https://www.youtube.com/watch?v=nNRc2IX82s4
     
  8. brian eiland
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    brian eiland Senior Member

    Looking for more photos of 'cheek blocks', or whatever might be the best name for these items? Reference these postings:
    http://www.boatdesign.net/forums/multihulls/soft-rigging-solutions-47997-2.html#post735744

    proper name for these connection items

    couple more photos
     
  9. brian eiland
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    brian eiland Senior Member

    Attached Files:

  10. brian eiland
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    brian eiland Senior Member

    Aft Mast on Trimaran, failure

    Please note that I am willing to face up any failures of my aft-mast rig concept, and attempt to determine what the problems might be.

    I remember this one that was brought up a number of years back (2006), on this subject thread. During some recent websurfing I discovered that I had not addressed this failure with the same explanation on this subject thread, that I did on that other one. So here is some of that story.

    The quote above was what I posted on this forum.

    However I also reviewed the gentleman's logs he had posted, and discovered this quote that I posted on another forum:
    So it appears as though his reasoning for changing from his original aftmast configuration over to a conventional configuration was based on the materials he was left with following the incident and his insufficient funds.
    He never really had negative comments about the rig, in fact most were praise. And both regrettable and inexplicable, he never made any more comments about rigging subjects at all, positive or negative?? I never understood this guy.
     
    Last edited: Jul 16, 2016
  11. DennisRB
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    DennisRB Senior Member

  12. brian eiland
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    brian eiland Senior Member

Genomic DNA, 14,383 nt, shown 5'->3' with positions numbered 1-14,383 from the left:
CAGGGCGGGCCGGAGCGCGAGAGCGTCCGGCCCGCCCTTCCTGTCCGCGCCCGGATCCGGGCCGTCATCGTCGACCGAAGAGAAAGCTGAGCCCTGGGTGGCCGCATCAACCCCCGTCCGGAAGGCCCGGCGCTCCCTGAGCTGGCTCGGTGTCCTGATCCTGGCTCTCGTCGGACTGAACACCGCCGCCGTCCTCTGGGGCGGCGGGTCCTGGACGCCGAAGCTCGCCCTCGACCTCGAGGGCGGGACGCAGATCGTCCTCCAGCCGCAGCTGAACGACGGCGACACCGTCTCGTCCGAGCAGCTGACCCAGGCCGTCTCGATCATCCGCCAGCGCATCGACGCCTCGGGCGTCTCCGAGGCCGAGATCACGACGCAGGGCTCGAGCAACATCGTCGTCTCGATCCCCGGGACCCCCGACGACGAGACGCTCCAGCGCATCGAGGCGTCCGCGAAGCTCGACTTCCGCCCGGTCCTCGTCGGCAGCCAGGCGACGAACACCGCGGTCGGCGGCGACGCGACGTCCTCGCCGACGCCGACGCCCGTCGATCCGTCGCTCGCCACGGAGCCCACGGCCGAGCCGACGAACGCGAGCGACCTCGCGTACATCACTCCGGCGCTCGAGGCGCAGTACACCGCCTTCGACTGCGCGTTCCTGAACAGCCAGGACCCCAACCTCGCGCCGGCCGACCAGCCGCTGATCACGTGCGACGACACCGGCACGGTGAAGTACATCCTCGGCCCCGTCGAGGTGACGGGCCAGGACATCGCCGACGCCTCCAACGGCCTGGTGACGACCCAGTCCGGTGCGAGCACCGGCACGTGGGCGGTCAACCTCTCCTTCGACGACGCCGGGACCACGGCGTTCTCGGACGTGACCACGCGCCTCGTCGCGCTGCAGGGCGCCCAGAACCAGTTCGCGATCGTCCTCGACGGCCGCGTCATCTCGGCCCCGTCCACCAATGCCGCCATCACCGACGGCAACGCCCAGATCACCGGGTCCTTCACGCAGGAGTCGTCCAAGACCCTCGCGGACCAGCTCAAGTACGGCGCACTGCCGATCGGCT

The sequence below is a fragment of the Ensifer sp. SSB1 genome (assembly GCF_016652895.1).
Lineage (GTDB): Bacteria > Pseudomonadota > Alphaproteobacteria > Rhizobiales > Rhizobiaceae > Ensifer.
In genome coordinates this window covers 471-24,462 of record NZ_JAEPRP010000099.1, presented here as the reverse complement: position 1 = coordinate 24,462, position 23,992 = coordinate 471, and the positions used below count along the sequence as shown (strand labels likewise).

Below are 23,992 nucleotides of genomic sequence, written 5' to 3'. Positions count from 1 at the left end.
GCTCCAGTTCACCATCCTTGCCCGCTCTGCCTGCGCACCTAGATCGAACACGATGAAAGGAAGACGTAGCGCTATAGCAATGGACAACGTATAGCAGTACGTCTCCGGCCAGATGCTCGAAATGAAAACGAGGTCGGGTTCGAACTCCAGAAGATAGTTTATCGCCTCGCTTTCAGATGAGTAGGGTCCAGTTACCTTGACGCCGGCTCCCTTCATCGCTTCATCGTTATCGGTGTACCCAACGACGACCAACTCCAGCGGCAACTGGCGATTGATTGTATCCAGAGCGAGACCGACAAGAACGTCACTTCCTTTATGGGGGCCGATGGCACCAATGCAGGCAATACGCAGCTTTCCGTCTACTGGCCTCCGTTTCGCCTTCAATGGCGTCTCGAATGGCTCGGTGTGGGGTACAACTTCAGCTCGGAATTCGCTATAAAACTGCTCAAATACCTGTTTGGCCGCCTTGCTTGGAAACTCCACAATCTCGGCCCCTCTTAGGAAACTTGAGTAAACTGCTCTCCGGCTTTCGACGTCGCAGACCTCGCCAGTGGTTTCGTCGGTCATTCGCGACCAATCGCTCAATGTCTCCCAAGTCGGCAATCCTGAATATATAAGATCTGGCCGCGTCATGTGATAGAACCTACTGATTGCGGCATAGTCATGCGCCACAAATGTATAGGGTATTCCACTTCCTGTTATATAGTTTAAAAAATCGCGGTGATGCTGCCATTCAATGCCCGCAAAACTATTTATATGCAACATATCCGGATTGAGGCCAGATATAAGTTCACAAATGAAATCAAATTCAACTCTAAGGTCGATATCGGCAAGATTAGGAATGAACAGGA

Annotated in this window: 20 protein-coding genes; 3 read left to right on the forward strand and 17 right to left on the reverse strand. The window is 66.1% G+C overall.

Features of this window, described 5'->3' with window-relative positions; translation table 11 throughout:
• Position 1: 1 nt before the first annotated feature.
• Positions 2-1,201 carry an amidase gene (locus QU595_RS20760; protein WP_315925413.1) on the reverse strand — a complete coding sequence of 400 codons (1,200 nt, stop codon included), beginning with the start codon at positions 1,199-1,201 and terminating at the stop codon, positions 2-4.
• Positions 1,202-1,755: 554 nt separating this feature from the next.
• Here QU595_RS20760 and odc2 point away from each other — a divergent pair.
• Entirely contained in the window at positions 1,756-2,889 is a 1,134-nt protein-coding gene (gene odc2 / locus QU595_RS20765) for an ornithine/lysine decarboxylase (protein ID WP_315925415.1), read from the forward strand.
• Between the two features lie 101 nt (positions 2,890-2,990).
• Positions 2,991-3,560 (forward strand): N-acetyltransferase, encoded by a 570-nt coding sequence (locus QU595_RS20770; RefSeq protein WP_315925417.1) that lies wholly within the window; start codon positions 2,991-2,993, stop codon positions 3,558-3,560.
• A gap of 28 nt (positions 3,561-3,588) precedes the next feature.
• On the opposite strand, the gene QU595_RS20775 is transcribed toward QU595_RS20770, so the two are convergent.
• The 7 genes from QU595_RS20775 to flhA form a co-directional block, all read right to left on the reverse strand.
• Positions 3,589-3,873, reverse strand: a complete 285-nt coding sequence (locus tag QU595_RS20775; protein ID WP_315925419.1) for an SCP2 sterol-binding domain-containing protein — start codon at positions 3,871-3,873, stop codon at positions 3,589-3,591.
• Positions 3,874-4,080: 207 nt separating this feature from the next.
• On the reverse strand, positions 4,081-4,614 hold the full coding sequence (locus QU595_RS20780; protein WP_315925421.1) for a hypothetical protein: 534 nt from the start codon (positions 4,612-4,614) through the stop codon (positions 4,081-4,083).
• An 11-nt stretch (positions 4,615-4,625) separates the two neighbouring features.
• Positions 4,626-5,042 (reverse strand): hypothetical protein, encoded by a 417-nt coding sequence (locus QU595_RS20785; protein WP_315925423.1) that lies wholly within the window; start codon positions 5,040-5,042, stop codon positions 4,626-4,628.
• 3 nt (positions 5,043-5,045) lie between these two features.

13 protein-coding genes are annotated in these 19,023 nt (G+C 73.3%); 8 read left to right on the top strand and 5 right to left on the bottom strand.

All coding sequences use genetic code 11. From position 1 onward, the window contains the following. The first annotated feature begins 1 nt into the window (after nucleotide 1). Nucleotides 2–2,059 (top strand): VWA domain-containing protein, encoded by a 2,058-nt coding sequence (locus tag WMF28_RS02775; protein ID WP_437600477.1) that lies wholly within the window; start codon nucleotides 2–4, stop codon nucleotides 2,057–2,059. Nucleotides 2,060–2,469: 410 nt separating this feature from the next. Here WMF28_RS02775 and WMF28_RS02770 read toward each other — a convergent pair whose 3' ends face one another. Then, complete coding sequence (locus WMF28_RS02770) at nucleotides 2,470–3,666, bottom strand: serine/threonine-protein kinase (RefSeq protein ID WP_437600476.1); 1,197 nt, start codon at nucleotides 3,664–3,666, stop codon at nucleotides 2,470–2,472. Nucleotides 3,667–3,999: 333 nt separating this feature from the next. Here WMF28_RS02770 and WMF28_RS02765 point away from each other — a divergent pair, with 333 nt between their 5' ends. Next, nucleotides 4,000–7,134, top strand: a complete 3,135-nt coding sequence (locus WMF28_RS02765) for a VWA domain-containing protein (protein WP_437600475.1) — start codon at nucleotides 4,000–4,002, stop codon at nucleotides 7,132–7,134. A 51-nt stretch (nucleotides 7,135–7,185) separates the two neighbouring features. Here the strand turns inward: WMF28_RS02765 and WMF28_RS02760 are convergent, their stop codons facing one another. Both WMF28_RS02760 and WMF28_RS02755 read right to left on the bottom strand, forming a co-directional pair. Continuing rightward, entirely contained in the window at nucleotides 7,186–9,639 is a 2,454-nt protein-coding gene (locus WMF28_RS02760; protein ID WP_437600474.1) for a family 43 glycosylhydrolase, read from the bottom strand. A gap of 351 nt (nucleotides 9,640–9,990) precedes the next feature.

Central Nacelle

    Appears as though they have taken down their website ?
     

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  13. brian eiland
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    brian eiland Senior Member

    I'm assuming that is Italian language? Wonder if we can get an interpretation of that text?

    Ah ha, I used google for an interpretation:
    https://translate.google.com/translate?hl=en&sl=it&u=http://www.cantierino.it/AGALLERIA/orsobianco/a.html&prev=search

    Surprisingly I found very little text about the rig design itself. I did find this:
    I think was probably having lunch like this:
    [​IMG]
     
    Last edited: Jul 17, 2016
  14. brian eiland
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    brian eiland Senior Member

    Pertaining to the subject of a central nacelle and the longitudinal stiffness it adds to the catamaran hull form,...there was this photo of an America's Cup cat posted recently:
    [​IMG]

    ...back in 2003 I had posted this....
    http://www.boatdesign.net/forums/boat-design/big-cat-alt-cbs-sail-rigs-2225.html
     

  15. CT249
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    CT249 Senior Member

    I think the central "spine" dates back to Amaryllis, and of course a more recent example was seen on the Prout's Phantom Wake in about 1980, which was definitely shaped as a wave splitter.

    Centreline centreboards were common in Aus for years but were dumped because of the end-plate issues, I think